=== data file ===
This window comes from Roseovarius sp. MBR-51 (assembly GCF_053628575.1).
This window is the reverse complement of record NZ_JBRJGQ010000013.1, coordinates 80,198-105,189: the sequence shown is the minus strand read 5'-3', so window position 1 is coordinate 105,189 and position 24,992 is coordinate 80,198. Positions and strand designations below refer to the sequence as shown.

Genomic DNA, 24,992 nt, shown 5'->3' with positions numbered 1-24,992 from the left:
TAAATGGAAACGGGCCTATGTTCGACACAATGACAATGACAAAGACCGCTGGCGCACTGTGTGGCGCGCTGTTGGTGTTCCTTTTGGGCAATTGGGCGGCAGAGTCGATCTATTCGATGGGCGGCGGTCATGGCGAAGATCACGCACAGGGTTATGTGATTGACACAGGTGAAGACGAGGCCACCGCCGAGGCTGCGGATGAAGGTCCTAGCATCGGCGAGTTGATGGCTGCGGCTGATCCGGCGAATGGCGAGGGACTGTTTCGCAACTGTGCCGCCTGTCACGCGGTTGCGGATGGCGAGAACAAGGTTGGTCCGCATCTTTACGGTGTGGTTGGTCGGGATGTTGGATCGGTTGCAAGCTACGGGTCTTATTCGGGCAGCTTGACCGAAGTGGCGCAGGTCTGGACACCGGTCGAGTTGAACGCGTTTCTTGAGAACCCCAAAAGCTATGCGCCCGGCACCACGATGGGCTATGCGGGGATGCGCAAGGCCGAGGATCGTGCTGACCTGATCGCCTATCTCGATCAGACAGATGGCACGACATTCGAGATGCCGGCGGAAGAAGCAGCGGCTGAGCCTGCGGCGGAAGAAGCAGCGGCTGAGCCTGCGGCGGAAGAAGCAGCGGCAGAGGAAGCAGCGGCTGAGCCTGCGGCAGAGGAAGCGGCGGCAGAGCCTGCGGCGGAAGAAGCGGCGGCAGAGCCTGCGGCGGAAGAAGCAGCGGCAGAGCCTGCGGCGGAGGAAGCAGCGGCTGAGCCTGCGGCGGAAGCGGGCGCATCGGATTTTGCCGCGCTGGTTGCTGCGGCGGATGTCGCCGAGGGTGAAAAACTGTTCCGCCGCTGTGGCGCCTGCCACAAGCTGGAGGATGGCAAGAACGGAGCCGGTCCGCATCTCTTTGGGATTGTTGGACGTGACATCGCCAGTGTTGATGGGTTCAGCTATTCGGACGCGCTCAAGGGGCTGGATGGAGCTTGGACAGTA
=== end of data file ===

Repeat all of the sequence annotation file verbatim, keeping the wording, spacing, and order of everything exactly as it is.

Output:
This window comes from Roseovarius sp. MBR-51 (assembly GCF_053628575.1).
This window is the reverse complement of record NZ_JBRJGQ010000013.1, coordinates 80,198-105,189: the sequence shown is the minus strand read 5'-3', so window position 1 is coordinate 105,189 and position 24,992 is coordinate 80,198. Positions and strand designations below refer to the sequence as shown.

Genomic DNA, 24,992 nt, shown 5'->3' with positions numbered 1-24,992 from the left:
TAAATGGAAACGGGCCTATGTTCGACACAATGACAATGACAAAGACCGCTGGCGCACTGTGTGGCGCGCTGTTGGTGTTCCTTTTGGGCAATTGGGCGGCAGAGTCGATCTATTCGATGGGCGGCGGTCATGGCGAAGATCACGCACAGGGTTATGTGATTGACACAGGTGAAGACGAGGCCACCGCCGAGGCTGCGGATGAAGGTCCTAGCATCGGCGAGTTGATGGCTGCGGCTGATCCGGCGAATGGCGAGGGACTGTTTCGCAACTGTGCCGCCTGTCACGCGGTTGCGGATGGCGAGAACAAGGTTGGTCCGCATCTTTACGGTGTGGTTGGTCGGGATGTTGGATCGGTTGCAAGCTACGGGTCTTATTCGGGCAGCTTGACCGAAGTGGCGCAGGTCTGGACACCGGTCGAGTTGAACGCGTTTCTTGAGAACCCCAAAAGCTATGCGCCCGGCACCACGATGGGCTATGCGGGGATGCGCAAGGCCGAGGATCGTGCTGACCTGATCGCCTATCTCGATCAGACAGATGGCACGACATTCGAGATGCCGGCGGAAGAAGCAGCGGCTGAGCCTGCGGCGGAAGAAGCAGCGGCTGAGCCTGCGGCGGAAGAAGCAGCGGCAGAGGAAGCAGCGGCTGAGCCTGCGGCAGAGGAAGCGGCGGCAGAGCCTGCGGCGGAAGAAGCGGCGGCAGAGCCTGCGGCGGAAGAAGCAGCGGCAGAGCCTGCGGCGGAGGAAGCAGCGGCTGAGCCTGCGGCGGAAGCGGGCGCATCGGATTTTGCCGCGCTGGTTGCTGCGGCGGATGTCGCCGAGGGTGAAAAACTGTTCCGCCGCTGTGGCGCCTGCCACAAGCTGGAGGATGGCAAGAACGGAGCCGGTCCGCATCTCTTTGGGATTGTTGGACGTGACATCGCCAGTGTTGATGGGTTCAGCTATTCGGACGCGCTCAAGGGGCTGGATGGAGCTTGGACAGTA